By Reed Fischer
By Anna Gulbrandsen
By Jeff Gage
By Stacy Schwartz
By Natalie Gallagher
By Erik Thompson
By Jeff Gage
By Loren Green
Since the band's formation in the mid-Aughts, No Age's underground churn-rock dispatches have found champions in mainstream culture, inspired countless like-minded sound generators, and helped shiftless, insolent youth worldwide to stave off boredom, complete mix tapes, and blow out their cheap car speakers.
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Drummer/singer Dean Spunt and guitarist/singer Randy Randall evince a sensibility that falls somewhere between slapdash hardcore punk, post-My Bloody Valentine shoegaze, and the virtuoso raw ground-round of early Dinosaur Jr. If debut Weirdo Rippers brought the pea-soup ruckus—burying thrashing three-chord hooks under piles of candied anti-fidelity—follow-up Nouns hinted that these California boys had more than a few tricks up their short sleeves, and considerable writing chops. This spring, No Age unveiled a stirring ear-fuck of an art-film score, and brand new disc Everything in Between finds the pair further refining their sometimes serrated, sometimes enticingly spacey song craft.
In an email interview earlier this fall, Spunt graciously clued City Pages in on Between, the L.A. duo's artistic autonomy, and skateboarding.
City Pages: Is Everything in Between governed by an overarching theme or concept? If so, what is it?
Dean Spunt: No. We wanted to make a record that reflected where we have been since the inception of the band. More importantly, a snapshot of where we were since we made the Nouns record. Each song kinda has a theme. Overall, it's a collection of snapshots and moments and thoughts.
City Pages: What inspired the cover art for Everything in Between? It seems designed to send a message along the lines of "We're crumpling up everything you think you know about us, and starting from scratch."
Spunt: Ha, I like that perception! It really is just what it is: a shape that looks beautiful. Crumpled up, there's good texture to it, and conceptually there are different things we thought of, starting from nothing being one of them. I like to let it exist for you. The idea that this is a record, not what we are or what we do—we can do anything—and the cover kinda reflects that attitude.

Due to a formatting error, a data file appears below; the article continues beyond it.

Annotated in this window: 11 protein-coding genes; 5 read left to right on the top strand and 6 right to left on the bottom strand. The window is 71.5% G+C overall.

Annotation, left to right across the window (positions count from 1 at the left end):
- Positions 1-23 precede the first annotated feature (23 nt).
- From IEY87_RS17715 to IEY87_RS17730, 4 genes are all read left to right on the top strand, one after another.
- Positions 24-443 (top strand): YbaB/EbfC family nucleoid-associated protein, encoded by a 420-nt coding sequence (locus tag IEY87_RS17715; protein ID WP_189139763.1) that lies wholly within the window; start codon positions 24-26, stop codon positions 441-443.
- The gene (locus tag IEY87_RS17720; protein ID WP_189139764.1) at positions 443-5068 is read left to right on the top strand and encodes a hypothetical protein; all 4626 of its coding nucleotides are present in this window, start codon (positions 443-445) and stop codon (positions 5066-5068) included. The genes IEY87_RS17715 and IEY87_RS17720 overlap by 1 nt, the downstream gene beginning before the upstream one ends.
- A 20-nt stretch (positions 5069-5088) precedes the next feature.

City Pages: On a tour earlier this year, No Age opened for the temporarily reunited Pavement, which is huge. How did that come about? Are you guys fans?
Spunt: Randy is a huge fan; I never was until I got a CD at the Goodwill about two years ago. I didn't hate them; I just never listened to them. But when I put that CD in my car, it was hard to take it out. So good. We had met Spiral [Scott Kannberg] and Stephen [Malkmus] separately and they were cool guys; we both talked about playing together in some capacity, so then this Pavement reunion came up, and they asked us. Pretty rad.
City Pages: The score for the Rodarte/Todd Cole collaborative film Aenteni—which you performed live at the Red Cat back in March—is arguably your most intense, involving composition yet. How did you wind up working on this project? Have you considered taking your work more in that kind of sprawling, bloodshot-instrumental direction?
Spunt: We know Todd Cole, and he asked us, and we were psyched since we are fans of his work and also of Rodarte's. We were psyched to make something for them like this; we make a lot of things like that at home. Ideally, we'll play it out more; it gets difficult when people expect you to play fast loud songs, but we are slowly getting there. That is the other brain we have; we are slowly melding the two.
City Pages: I know skateboarding culture is a big part of the No Age ethos. Are you still able to find time to ride, with everything else going on in your lives?
Spunt: Not so much, actually. We have a lot of things to distract us from skating. We still get to kick around a bit. My knee is pretty jacked from skating as a kid, too, so it's even more of a reason to not try to wreck myself. But, there really is nothing like skating around trying tricks with your friends.
City Pages: What has being in this band been like over time, as you've evolved from this post-Wives project to an underground-L.A. rock-scene focal point to a band that The New Yorker profiles? Is there a sense of pleasant unreality to it all, or does it just seem normal? Do you guys work day jobs, or is No Age pretty much your sole vocation at this point?
Spunt: It has been really cool. Since we were never really involved in mainstream culture to begin with, it still doesn't faze us so much when something monumental happens in that world, you know? No Age kinda exists as it does with our friends, and people we collaborate with, and a certain community, and going beyond that and reaching people with art and music is pretty amazing. There is no unpleasant reality to it: We create it, we live in it, and we still don't do anything we don't want to do. That is the only rule. And yeah, this is our day job, and my label [Post Present Medium]. We run this thing, no manager, just us and our friends.
NO AGE play with Haunted House and the Blind Shake on TUESDAY, NOVEMBER 23, at the 7th ST. ENTRY; 612.332.1775
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